The Ninth Circuit recently affirmed the dismissal of the claims of an antitrust plaintiff on the ground that he lacked the injury-in-fact required for Article III standing.  Gerlinger v. Inc. and Borders Group, Inc., 526 F.3d 1253 (9th Cir. 2008).  Plaintiff failed to create an issue of fact in response to defendants’ showing on summary judgment that plaintiff had not paid more for books as he claimed in his complaint.

Plaintiff, an individual purchaser of books online, challenged an agreement between, an online seller, and Borders Group, Inc., a brick-and-mortar seller.   Borders had previously failed at operating a competitive website.

Under the agreement, the Borders website address directed shoppers to a “mirror” website hosted by Amazon.  Borders received a commission for each resulting sale.  Borders also agreed to abandon its direct participation in the online market, and agreed that it would not reenter that market during the term of the agreement.

Plaintiff alleged that this part of the agreement constituted horizontal market allocation in violation of Section 1.  In his complaint he alleged that, as a result of the agreement, he was forced to pay supracompetitive prices for his books.

Defendants moved for summary judgment or summary adjudication, supported by the declaration of an Amazon vice president showing that prices for books on the Amazon site declined after defendants entered into the challenged agreement.  The district court then ordered the parties to file supplemental papers addressing plaintiff’s standing.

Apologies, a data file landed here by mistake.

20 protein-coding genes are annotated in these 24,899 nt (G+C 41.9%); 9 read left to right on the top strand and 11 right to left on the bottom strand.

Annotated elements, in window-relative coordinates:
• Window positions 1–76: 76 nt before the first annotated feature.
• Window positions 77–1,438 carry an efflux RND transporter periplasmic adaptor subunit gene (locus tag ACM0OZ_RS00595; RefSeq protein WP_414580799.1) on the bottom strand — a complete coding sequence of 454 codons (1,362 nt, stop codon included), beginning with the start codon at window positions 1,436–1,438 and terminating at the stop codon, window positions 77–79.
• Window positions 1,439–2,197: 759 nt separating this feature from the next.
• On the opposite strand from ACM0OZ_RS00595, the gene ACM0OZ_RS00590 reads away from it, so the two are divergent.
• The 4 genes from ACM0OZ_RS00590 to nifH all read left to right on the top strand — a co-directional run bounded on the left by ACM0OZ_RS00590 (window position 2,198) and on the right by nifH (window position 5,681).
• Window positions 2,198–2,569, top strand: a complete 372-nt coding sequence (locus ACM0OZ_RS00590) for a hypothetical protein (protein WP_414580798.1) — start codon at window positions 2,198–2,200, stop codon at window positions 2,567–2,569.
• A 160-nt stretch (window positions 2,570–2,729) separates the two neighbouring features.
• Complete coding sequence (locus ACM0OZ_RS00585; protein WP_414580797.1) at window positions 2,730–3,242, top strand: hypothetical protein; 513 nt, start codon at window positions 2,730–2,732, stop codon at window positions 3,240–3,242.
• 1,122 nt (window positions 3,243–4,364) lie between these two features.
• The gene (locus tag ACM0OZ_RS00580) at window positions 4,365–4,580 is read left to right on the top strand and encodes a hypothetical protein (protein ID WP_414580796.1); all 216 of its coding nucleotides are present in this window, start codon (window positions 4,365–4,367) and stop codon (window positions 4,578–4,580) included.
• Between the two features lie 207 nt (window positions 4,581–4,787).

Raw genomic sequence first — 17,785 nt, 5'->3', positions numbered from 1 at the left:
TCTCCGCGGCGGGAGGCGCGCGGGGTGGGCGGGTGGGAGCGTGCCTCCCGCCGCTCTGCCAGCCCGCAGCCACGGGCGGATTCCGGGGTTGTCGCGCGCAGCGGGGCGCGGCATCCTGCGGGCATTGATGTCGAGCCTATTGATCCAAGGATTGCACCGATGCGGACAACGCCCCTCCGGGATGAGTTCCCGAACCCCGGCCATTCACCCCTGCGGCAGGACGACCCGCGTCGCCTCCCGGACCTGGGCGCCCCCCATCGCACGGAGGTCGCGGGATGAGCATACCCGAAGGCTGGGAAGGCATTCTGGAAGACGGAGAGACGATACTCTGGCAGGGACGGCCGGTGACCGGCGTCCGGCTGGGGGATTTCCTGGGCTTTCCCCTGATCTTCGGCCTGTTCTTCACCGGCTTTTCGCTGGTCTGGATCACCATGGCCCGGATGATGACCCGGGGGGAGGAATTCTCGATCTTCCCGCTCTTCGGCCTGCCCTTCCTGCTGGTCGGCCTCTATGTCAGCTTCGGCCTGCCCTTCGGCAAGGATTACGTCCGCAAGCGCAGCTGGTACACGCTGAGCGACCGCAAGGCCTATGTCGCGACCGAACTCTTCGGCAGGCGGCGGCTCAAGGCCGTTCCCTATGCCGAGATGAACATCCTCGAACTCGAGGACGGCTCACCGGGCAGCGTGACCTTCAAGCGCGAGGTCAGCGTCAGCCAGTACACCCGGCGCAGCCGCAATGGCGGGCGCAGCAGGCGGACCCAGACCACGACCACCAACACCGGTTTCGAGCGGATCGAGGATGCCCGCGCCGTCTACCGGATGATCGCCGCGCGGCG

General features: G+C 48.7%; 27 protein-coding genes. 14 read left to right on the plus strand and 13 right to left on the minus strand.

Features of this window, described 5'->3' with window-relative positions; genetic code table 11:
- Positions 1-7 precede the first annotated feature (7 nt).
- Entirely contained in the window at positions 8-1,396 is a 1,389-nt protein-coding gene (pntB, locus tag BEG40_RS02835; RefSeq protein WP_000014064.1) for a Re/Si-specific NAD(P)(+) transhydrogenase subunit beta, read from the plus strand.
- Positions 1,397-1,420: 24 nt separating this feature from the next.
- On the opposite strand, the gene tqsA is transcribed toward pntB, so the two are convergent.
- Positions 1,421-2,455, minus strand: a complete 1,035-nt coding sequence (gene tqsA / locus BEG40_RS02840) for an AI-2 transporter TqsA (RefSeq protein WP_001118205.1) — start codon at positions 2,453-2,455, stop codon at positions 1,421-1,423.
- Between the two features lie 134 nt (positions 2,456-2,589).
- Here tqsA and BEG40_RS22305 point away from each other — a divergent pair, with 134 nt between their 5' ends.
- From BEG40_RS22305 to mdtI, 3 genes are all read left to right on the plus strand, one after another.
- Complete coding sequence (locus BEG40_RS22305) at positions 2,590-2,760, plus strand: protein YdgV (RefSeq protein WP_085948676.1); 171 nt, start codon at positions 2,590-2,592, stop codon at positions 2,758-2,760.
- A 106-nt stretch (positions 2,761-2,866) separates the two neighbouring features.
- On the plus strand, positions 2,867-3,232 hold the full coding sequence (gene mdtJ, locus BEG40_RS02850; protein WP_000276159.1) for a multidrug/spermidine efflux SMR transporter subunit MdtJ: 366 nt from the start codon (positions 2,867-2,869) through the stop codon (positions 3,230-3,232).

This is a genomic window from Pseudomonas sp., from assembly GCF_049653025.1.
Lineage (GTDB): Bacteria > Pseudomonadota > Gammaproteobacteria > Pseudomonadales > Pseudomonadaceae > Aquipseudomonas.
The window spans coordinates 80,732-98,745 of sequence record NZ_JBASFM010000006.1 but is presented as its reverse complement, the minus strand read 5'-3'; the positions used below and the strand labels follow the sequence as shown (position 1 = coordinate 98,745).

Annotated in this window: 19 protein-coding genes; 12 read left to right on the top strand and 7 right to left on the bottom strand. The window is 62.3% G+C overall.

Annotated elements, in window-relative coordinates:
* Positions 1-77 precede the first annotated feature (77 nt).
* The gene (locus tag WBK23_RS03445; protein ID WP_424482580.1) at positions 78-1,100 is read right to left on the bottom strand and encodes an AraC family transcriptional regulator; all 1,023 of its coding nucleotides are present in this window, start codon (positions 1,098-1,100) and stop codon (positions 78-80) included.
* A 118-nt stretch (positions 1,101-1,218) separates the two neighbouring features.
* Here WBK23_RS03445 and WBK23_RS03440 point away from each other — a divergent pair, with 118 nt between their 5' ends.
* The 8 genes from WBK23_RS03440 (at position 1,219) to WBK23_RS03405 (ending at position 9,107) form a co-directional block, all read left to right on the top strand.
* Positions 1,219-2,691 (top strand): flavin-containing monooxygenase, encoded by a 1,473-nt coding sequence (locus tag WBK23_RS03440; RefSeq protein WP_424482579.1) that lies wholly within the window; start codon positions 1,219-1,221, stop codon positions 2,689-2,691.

Defendants’ response included additional declarations showing that the prices for books paid by plaintiff after the agreement became effective were the same or lower than the prices listed by defendants for those books before the agreement.  Defendants listed the prices that plaintiff had paid and compared those prices to prices predating the agreement.

Plaintiff sought leave to depose the Amazon vice president who had provided the original declaration.  District Court Judge Patel responded by inviting plaintiff to file a five-page brief explaining how the vice president’s testimony would show that plaintiff had suffered an injury.  Plaintiff did not file such a brief.

Instead, plaintiff filed supplemental papers in which he asserted that prices would have been still lower absent the agreement; submitted academic articles; and rested on his pleadings, arguing that his injury could not be addressed until the damages phase of the case.

The district court dismissed plaintiff’s antitrust claims with prejudice.

The Ninth Circuit Court of Appeals affirmed, stating that standing requires, inter alia, proof of an injury-in-fact, which requires that plaintiff suffered an injury that bore a causal connection to the alleged antitrust violation.  Because defendants had submitted evidence that plaintiff suffered no injury-in-fact, plaintiff could no longer rest on the allegations of his complaint.  He was required by Fed.R.Civ.P. 56(e) to provide admissible evidence of specific facts supporting his standing.  Gerlinger, 526 F.3d at 1255-56, citing Lujan v. Defenders of Wildlife, 504 U.S. 555, 561 (1992).  Plaintiff did not provide such evidence, and so failed to create an issue of fact.  He did not show that he had paid a higher price, received poorer service or suffered any other form of injury.  The court of appeals held, therefore, that the district court had properly granted summary judgment and dismissed the claim because plaintiff lacked Article III standing.

Plaintiff also attacked a provision in the Amazon-Borders agreement stating that Amazon would not charge higher prices to customers of the mirror site than Amazon charged to customers on its own site.  Plaintiff alleged that this was per se price fixing.  The Ninth Circuit noted that the arrangement “looks very much like a lawful joint venture or a licensing agreement to share brand names,” but declined to reach the merits of the claim or the issue of antitrust injury.  Gerlinger, 526 F.3d at 1256.  The court affirmed the district court’s dismissal of this claim for lack of any injury-in-fact.

Authored by:

Thomas D. Nevins

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